## Google Interview Question

Software Engineers**Country:**United States

**Interview Type:**In-Person

You say to store them as we wish, but then you talk in terms of indexes, leading us to use an array.

But really, what's the catch? Is there something you're not telling us?

Swift 2.2

```
// TODO: Maybe add some bulbs.
var bulbs = [Bool]()
func toggleBulbs(start: Int, end: Int) {
if (start >= 0 && end < bulbs.count) {
for i in start ... end {
bulbs[i] = !bulbs[i]
}
}
}
func isLightOn(bulbIndex: Int) -> Bool? {
if (bulbIndex >= 0 && bulbIndex < bulbs.count) {
return bulbs[bulbIndex]
}
return nil
}
```

I highly doubt google would ask you to implement a segment tree in an interview, but here it is anyway:

```
int N = 1 << 10; // or however many lights we'll have
vector<int> toggles(2*N);
void add(int idx, int num) {
idx += N;
while (idx > 0) {
toggles[idx] += num;
idx /= 2;
}
}
int sum(int idx) {
idx += N;
int ans = 0;
int lowlim = N;
while (idx > 0 && lowlim <= idx) {
if (idx % 2 == 0) {
ans += toggles[idx];
idx--;
}
idx /= 2;
lowlim /= 2;
}
return ans;
}
bool is_on(int idx) {
return sum(idx) % 2 == 1;
}
void toggle(int start, int end) {
add(start, 1);
add(end+1, -1);
}
```

The first clue is "store them as you wish" which implies that space usage is not material.

Second clue is given a index get the state of bulb which says the operation of returning state should be O(1) i.e. a constant and hence the choice of storage is an array.

Third clue is given the start and end of the bulb list toggle state of bulbs. This is the trickiest of all since it is asking you to find an efficient way of list traversal (and not necessarily contiguously stored). Using a singly link list from start to end, traversal cost is O(n). A smarter way could be to do this in O(logn) hint think of a AVL ;-)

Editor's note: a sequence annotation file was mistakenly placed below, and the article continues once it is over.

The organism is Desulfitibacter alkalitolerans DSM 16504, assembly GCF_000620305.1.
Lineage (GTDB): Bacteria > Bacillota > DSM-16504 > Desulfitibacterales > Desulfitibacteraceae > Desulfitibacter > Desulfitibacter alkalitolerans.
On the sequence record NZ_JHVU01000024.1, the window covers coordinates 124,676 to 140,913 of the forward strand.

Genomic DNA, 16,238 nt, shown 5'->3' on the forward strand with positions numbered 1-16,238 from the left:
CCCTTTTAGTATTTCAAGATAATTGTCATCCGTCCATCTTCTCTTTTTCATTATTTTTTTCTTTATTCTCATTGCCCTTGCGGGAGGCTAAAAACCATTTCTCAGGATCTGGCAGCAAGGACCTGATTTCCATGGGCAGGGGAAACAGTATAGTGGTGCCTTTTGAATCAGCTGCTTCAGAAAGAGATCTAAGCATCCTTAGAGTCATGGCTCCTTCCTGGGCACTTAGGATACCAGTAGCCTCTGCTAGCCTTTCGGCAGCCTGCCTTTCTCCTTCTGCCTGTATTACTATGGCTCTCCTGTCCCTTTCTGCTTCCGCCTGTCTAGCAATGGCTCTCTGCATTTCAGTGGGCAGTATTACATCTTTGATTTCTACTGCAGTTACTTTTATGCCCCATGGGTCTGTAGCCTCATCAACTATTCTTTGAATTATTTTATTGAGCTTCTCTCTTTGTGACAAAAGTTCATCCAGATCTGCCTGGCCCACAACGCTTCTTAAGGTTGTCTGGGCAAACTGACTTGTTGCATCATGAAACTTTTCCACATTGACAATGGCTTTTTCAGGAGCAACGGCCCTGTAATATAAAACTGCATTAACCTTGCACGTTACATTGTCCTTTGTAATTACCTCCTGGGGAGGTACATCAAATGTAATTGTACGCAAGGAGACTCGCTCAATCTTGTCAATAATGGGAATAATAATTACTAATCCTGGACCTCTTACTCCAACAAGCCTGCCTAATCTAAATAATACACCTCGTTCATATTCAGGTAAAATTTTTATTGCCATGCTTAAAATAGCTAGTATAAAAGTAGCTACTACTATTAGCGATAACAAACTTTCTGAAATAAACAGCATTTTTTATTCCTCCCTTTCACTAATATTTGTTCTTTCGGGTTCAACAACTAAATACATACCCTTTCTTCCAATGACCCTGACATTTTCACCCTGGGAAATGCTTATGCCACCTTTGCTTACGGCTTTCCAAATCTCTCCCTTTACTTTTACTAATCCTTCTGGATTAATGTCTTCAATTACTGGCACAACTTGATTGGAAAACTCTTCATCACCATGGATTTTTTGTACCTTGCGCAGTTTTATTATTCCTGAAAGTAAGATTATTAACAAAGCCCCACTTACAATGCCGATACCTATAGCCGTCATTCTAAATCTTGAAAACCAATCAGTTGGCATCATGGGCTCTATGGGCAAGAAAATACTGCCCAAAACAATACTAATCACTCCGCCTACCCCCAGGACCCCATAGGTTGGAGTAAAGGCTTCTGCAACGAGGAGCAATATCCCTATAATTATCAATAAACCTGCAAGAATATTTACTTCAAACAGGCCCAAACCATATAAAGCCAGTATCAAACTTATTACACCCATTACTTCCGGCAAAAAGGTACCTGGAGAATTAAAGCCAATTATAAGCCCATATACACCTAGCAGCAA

Here is the solution with an array implemetation

```
public class BulbArray {
static Bulb[] bulbs = { new Bulb(0, true),
new Bulb(1, false),
new Bulb(2,true) };
public static void main(String[] args) {
int index = 1;
System.out.println(getBulbState(index));
toggleState(1, 2);
System.out.println(getBulbState(index));
}
public static boolean getBulbState(int Index){
return bulbs[Index].getState();
}
public static void toggleState(int strt, int stop){
if(strt > bulbs.length || stop > bulbs.length)
System.out.println("Enter correct indexes within limits!");
else
for(int i=strt; i <= stop; i++){
bulbs[i].toggleState();
}
}
public static class Bulb{
int index;
boolean state;
Bulb(int index, boolean state){
this.index = index;
this.state = state;
}
public boolean getState(){
return state;
}
public void toggleState(){
state = !state;
}
}
}
```

both operations can be done in O(1) time if you use malloc memory object of size = number of bulbs in bits. (lets call it bulbState)

define

isOnOff(i)

{

same size memory object set value to 1 (call it indexSet)

indexSet << i;(now indexSet has ith bit set)

indexSet = indexSet & bulbState;

return indexSet

}

toggle(leftIndex,rightIndex).

{

make a copy of malloc object , << leftIndex, >> (leftIndex +(numberOfBulb - rightIndex) -> This will give an object all zero except the range is copy of original array.(lets call it rangeState)

rangeflipedState = ~rangeState (range fliped state is all ones except range is fliped)

similarly we create one more same size malloc object will all ones but range is set to zero(lets call it mask)

bulbState = bulbState & mask. (all bulb state is original state but range bulbs are all off)

bulbState = bulbState | rangeflipedSate;

}

I am assuing bit wise operation constant time. Please correct me if find anything.

I am also using bits to represent states.

```
long bulbs = 0L; // bit 0 for off, bit 1 for on
boolean isOn(int bulbIndex) {
if (bulbIndex >= sizeof(bulbs)*8 || bulbIndex < 0) {
throw new IllegalArgumentException(
"bulbIndex must in between 0 and " + sizeof(bulbs)*8);
}
// just test whether bit at bulbIndex is 1 or not.
return (bulbs & (1L << bulbIndex)) != 0;
}
void toggle(int left, int right) {
if (left > right) {
throw new IllegalArgumentException("left must be equal or smaller than right");
}
if (left < 0 || left >= sizeof(bulbs)*8 || right < 0 || right >= sizeof(bulbs)*8) {
throw new IllegalArgumentException("left or right must in between 0 and " + sizeof(bulbs)*8);
}
int totalNumBulbs = sizeof(bulbs)*8;
int numBulbsToToggle = right - left + 1;
// -1L >> (totalNumBulbs - numBulbsToToggle) is to clear bits after 'right'
// << left is to clear bits before left
// xor implements toggle
bulbs ^= (-1L >> (totalNumBulbs - numBulbsToToggle)) << left